Asia’s Biggest Potter’s Colony is Being Lost to Claims of Pollution
Big business gets away, small businesses and consumers suffer
NEW DELHI: Kailash, 38, stands at his small shop selling diyas and idols of various Hindu gods with gloom on his face. Kumhar Gram, where he works, faces clouds of uncertainty and fear. Kailash is one of the 400 potters awaiting the Supreme Court’s verdict on the fate of Asia's biggest potter colony.
“Alleging the use of plastic and rubber for fuelling furnaces and causing pollution, the National
Green Tribunal slapped a closure notice on these furnaces in 2017. The order was issued under the provisions of the MC Mehta Master Plan. The case went on in the NGT for some years before being referred to the Supreme Court last year,” says Harikishan, the village pradhan.
“The hearings haven’t started yet,” he adds. A National Award winner who has travelled overseas, teaching his pottery-making skills to others, Harikishan believes the legacy is dying slowly. “On one hand our prime minister urges us to protect the rich culture of the country, on the other hand he does not support it.”
He claims the case has been built on a “false report” framed by the village committee in adjacent Bindapur. The NGT did not cross-check or verify the report, Harikishan says, which gives him hope of winning the case in the Supreme Court.
Advocate Sunil, the lawyer appearing for the potters in the SC, says the government should conduct a “proper inspection before taking any decision.” He denies the claim that tyres were burnt for fuelling the furnaces. “If we burn tyres, tubes, polythene and lubricants, it would be immediately evident. The utensils would turn black, have a foul smell and will not be sold in the market,” he says.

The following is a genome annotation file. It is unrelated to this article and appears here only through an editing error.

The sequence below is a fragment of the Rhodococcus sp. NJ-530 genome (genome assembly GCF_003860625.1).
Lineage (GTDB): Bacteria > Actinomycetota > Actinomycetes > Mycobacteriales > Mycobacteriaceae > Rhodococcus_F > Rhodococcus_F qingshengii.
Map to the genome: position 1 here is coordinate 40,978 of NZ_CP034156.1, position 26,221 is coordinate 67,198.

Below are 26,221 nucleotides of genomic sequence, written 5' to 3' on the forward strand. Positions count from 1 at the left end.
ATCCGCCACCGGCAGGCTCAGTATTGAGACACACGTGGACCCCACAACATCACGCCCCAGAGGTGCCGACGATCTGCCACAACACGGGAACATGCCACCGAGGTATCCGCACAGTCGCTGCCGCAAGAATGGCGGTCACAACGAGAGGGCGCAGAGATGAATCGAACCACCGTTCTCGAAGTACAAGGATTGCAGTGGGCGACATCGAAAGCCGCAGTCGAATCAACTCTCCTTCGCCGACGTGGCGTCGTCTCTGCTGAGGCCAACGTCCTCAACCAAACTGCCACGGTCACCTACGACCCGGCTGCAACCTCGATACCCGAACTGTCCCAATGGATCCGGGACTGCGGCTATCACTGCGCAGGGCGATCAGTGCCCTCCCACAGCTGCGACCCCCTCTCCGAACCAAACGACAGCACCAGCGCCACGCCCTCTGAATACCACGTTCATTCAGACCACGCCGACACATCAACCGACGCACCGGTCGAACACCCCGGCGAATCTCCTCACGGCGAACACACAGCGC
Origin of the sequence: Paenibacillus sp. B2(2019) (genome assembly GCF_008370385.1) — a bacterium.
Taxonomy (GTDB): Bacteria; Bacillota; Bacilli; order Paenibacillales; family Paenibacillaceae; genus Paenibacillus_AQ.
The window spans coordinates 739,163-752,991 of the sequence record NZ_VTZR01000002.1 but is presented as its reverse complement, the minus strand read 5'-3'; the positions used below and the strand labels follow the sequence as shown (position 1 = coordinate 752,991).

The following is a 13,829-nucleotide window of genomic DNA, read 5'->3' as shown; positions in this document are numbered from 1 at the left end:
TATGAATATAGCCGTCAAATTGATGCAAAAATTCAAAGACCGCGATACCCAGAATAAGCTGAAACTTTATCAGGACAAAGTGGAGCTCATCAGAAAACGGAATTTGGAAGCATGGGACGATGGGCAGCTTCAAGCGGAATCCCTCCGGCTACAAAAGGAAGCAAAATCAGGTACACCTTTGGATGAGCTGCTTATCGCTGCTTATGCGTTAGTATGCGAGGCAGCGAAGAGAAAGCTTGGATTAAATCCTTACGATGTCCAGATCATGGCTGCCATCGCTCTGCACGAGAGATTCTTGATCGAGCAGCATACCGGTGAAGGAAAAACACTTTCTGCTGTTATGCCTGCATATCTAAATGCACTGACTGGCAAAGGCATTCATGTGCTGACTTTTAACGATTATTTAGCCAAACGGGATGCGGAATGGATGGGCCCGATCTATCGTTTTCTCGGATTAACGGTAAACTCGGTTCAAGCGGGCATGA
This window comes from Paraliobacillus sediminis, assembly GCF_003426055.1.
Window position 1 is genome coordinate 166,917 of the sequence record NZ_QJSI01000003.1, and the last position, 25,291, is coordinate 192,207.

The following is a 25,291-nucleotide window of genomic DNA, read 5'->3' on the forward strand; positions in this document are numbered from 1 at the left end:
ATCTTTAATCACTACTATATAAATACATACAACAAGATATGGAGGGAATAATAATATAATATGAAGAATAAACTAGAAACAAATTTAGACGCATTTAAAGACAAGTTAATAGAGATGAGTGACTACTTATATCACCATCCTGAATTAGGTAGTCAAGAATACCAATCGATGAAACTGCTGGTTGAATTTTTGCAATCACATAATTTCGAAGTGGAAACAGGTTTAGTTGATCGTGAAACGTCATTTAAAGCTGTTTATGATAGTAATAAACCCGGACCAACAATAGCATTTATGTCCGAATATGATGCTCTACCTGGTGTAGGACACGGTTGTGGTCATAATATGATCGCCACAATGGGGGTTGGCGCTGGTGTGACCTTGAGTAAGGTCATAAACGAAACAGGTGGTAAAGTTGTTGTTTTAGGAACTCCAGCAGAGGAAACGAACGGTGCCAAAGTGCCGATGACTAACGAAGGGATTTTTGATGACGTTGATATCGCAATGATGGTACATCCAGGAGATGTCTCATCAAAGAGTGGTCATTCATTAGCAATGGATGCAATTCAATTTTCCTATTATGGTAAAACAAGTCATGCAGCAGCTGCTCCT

According to Sunil, the village committee of Bindapur has claimed that the furnaces here function at a temperature of 1600 degrees Celsius, which he says is practically not possible.
Another issue in the case concerns the status of these pottery units. The units which are supposed to be cottage industries are categorised as small/medium industries in the notice. But the potters do not fall under the relevant Clause VII of the Industry List of the Ministry of Corporate Affairs.
Late in September these potters held a demonstration in Jantar Mantar. Uncertain of their future, the potters demand an alternative. “My grandfather came from Haryana and settled here. From his generation till now, we are involved in this activity only. But the way things are turning out, it seems we have to go back,” said Kailash. Many other potters like him have no other source of income except their trade.
Rinki, 34, who received a National Award for a huge Aladdin Lamp he created, says “There is nothing left if the units are shut down.”
The unity of the colony is also at stake. The pradhan has suggested that they learn some other skills to support their lives if needed.
Around 22 furnaces have already been sealed by the Municipal Corporation of Delhi. Colony residents also contacted the potters of Vikas Nagar colony, where thirty furnaces have already been sealed. However, they did not get any solid response or support from them.
The fate of these potters now awaits the court’s verdict.
(Photos: Rashi and Ayesha Fatima)